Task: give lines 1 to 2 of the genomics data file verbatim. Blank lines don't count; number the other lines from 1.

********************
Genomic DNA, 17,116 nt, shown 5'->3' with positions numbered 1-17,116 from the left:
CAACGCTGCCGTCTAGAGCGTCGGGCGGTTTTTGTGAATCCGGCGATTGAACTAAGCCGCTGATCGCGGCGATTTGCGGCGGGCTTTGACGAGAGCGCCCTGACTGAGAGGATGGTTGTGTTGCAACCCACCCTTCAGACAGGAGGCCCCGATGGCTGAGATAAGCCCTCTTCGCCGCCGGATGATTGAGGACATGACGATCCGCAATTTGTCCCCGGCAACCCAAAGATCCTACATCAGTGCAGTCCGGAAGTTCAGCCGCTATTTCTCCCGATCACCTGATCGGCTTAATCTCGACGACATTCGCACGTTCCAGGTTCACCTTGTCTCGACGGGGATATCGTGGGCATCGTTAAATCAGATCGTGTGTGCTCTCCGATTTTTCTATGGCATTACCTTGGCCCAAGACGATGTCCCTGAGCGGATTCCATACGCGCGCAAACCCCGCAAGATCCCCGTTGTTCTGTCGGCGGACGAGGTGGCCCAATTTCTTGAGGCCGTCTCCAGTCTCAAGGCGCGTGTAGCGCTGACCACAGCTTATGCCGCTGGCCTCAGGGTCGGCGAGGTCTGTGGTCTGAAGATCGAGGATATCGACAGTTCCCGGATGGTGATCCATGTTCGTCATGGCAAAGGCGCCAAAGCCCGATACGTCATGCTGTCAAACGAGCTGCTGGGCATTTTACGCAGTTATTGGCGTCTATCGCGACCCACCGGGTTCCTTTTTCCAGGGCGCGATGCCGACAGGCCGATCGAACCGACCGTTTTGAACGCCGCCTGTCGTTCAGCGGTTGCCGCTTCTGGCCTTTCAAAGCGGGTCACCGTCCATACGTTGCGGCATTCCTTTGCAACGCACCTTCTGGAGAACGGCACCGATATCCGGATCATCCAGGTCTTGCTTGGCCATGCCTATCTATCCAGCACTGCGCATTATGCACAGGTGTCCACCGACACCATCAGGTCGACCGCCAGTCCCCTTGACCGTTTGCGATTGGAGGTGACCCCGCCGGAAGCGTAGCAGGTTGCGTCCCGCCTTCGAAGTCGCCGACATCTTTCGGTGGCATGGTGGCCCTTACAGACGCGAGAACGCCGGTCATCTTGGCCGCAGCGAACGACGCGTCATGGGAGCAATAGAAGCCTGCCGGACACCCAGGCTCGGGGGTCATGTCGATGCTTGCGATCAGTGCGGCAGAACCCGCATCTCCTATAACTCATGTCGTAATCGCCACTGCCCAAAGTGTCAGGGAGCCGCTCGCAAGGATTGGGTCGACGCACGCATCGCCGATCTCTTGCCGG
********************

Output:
Genomic DNA, 17,116 nt, shown 5'->3' with positions numbered 1-17,116 from the left:
CAACGCTGCCGTCTAGAGCGTCGGGCGGTTTTTGTGAATCCGGCGATTGAACTAAGCCGCTGATCGCGGCGATTTGCGGCGGGCTTTGACGAGAGCGCCCTGACTGAGAGGATGGTTGTGTTGCAACCCACCCTTCAGACAGGAGGCCCCGATGGCTGAGATAAGCCCTCTTCGCCGCCGGATGATTGAGGACATGACGATCCGCAATTTGTCCCCGGCAACCCAAAGATCCTACATCAGTGCAGTCCGGAAGTTCAGCCGCTATTTCTCCCGATCACCTGATCGGCTTAATCTCGACGACATTCGCACGTTCCAGGTTCACCTTGTCTCGACGGGGATATCGTGGGCATCGTTAAATCAGATCGTGTGTGCTCTCCGATTTTTCTATGGCATTACCTTGGCCCAAGACGATGTCCCTGAGCGGATTCCATACGCGCGCAAACCCCGCAAGATCCCCGTTGTTCTGTCGGCGGACGAGGTGGCCCAATTTCTTGAGGCCGTCTCCAGTCTCAAGGCGCGTGTAGCGCTGACCACAGCTTATGCCGCTGGCCTCAGGGTCGGCGAGGTCTGTGGTCTGAAGATCGAGGATATCGACAGTTCCCGGATGGTGATCCATGTTCGTCATGGCAAAGGCGCCAAAGCCCGATACGTCATGCTGTCAAACGAGCTGCTGGGCATTTTACGCAGTTATTGGCGTCTATCGCGACCCACCGGGTTCCTTTTTCCAGGGCGCGATGCCGACAGGCCGATCGAACCGACCGTTTTGAACGCCGCCTGTCGTTCAGCGGTTGCCGCTTCTGGCCTTTCAAAGCGGGTCACCGTCCATACGTTGCGGCATTCCTTTGCAACGCACCTTCTGGAGAACGGCACCGATATCCGGATCATCCAGGTCTTGCTTGGCCATGCCTATCTATCCAGCACTGCGCATTATGCACAGGTGTCCACCGACACCATCAGGTCGACCGCCAGTCCCCTTGACCGTTTGCGATTGGAGGTGACCCCGCCGGAAGCGTAGCAGGTTGCGTCCCGCCTTCGAAGTCGCCGACATCTTTCGGTGGCATGGTGGCCCTTACAGACGCGAGAACGCCGGTCATCTTGGCCGCAGCGAACGACGCGTCATGGGAGCAATAGAAGCCTGCCGGACACCCAGGCTCGGGGGTCATGTCGATGCTTGCGATCAGTGCGGCAGAACCCGCATCTCCTATAACTCATGTCGTAATCGCCACTGCCCAAAGTGTCAGGGAGCCGCTCGCAAGGATTGGGTCGACGCACGCATCGCCGATCTCTTGCCGG